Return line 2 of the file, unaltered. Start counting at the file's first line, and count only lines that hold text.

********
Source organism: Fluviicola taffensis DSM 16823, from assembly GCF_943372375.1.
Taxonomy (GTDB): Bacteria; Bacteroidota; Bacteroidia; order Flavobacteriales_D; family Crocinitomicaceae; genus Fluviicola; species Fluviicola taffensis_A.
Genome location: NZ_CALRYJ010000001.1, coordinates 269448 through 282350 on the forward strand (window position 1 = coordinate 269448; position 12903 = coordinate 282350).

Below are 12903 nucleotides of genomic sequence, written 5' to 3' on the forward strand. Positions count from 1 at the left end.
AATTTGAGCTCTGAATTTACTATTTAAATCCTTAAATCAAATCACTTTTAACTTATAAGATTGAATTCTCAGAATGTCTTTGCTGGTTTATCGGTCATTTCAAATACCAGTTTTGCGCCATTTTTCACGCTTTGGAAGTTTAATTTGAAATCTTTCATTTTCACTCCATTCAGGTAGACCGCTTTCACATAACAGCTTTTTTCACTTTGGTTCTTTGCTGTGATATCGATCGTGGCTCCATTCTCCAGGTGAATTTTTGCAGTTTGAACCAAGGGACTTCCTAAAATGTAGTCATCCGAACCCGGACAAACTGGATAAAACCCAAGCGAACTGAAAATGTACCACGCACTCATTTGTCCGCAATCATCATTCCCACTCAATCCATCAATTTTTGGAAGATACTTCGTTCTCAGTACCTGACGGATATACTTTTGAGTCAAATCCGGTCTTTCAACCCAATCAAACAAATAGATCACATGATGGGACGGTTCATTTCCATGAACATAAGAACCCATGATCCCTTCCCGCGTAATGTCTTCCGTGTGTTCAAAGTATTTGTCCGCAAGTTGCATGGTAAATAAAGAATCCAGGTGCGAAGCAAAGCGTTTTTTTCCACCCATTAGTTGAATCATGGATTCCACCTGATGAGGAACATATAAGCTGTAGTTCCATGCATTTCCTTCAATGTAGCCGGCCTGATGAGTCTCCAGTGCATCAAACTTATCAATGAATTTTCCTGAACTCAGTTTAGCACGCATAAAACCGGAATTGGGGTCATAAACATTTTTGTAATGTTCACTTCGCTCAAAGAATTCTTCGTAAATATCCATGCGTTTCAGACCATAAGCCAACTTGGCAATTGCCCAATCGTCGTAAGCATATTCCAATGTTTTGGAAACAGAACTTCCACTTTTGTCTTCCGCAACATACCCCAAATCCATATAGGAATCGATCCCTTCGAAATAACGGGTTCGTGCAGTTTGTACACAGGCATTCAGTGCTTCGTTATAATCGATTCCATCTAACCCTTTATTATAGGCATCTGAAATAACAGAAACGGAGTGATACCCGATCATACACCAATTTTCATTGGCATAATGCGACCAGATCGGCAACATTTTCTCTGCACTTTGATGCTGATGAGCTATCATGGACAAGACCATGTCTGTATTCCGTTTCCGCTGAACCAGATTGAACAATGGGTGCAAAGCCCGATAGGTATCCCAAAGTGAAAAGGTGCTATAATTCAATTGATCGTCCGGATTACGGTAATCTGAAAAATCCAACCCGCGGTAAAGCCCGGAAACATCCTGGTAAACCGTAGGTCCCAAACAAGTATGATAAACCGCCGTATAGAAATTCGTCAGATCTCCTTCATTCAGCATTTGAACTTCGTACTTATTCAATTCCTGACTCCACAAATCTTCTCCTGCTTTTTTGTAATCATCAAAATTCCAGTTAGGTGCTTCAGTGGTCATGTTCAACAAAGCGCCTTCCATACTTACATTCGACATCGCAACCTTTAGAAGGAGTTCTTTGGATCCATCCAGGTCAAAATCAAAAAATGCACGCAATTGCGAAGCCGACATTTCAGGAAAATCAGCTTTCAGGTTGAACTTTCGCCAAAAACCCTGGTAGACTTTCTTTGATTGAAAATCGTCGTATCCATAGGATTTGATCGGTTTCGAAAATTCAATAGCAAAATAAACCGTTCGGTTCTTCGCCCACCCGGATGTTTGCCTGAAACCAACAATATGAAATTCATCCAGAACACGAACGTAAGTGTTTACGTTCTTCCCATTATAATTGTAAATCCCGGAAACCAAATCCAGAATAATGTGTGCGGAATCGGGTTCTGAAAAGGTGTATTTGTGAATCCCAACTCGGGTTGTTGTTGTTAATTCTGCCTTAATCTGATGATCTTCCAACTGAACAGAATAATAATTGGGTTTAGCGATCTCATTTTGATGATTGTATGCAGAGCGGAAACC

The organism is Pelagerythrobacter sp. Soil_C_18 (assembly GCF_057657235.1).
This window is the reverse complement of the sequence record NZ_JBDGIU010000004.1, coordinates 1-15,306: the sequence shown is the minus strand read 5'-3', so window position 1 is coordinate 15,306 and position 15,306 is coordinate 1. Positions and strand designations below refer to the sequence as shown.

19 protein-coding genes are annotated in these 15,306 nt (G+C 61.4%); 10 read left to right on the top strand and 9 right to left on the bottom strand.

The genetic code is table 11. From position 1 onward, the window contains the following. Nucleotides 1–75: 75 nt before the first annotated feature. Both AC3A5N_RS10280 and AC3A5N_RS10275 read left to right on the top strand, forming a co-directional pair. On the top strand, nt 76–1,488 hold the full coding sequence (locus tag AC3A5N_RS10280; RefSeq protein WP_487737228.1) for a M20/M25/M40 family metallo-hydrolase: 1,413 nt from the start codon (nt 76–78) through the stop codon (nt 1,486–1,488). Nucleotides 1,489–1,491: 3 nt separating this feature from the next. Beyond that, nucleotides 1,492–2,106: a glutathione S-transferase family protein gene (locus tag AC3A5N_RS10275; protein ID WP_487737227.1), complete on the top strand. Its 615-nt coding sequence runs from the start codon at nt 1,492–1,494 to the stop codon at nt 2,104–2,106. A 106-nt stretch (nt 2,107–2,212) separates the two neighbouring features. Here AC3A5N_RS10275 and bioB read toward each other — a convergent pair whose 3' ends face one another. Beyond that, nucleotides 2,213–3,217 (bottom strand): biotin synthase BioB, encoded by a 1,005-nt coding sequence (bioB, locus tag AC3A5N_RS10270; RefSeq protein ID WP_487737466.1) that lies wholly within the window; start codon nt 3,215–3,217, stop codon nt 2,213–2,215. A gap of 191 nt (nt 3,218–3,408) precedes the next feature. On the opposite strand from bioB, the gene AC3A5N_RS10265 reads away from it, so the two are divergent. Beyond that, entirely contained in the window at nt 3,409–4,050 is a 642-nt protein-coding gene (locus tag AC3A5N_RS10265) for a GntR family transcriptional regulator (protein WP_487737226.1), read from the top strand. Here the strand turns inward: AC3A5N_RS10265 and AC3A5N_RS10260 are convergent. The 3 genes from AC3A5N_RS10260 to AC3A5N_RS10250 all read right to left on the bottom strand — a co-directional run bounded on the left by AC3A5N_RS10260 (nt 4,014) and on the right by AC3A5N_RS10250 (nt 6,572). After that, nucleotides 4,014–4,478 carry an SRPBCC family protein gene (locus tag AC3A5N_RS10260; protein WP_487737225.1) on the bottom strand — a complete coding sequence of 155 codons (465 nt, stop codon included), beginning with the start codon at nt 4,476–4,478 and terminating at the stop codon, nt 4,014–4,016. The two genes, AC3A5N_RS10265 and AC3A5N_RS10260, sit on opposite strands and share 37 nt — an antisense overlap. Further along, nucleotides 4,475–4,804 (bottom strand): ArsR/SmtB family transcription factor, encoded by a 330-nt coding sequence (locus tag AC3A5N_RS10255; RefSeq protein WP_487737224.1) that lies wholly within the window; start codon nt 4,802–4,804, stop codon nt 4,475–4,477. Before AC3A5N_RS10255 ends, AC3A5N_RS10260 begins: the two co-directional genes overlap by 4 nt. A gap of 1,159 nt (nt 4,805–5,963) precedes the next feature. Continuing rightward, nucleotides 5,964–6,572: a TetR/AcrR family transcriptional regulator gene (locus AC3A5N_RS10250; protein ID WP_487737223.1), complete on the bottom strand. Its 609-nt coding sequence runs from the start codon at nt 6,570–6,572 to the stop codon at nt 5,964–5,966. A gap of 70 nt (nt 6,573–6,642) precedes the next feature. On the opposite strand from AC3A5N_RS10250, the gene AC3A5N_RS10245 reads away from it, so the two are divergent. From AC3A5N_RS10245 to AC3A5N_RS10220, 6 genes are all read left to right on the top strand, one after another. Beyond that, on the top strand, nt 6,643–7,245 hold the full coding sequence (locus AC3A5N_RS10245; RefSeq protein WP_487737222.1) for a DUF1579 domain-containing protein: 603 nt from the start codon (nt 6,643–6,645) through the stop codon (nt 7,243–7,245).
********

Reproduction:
Taxonomy (GTDB): Bacteria; Bacteroidota; Bacteroidia; order Flavobacteriales_D; family Crocinitomicaceae; genus Fluviicola; species Fluviicola taffensis_A.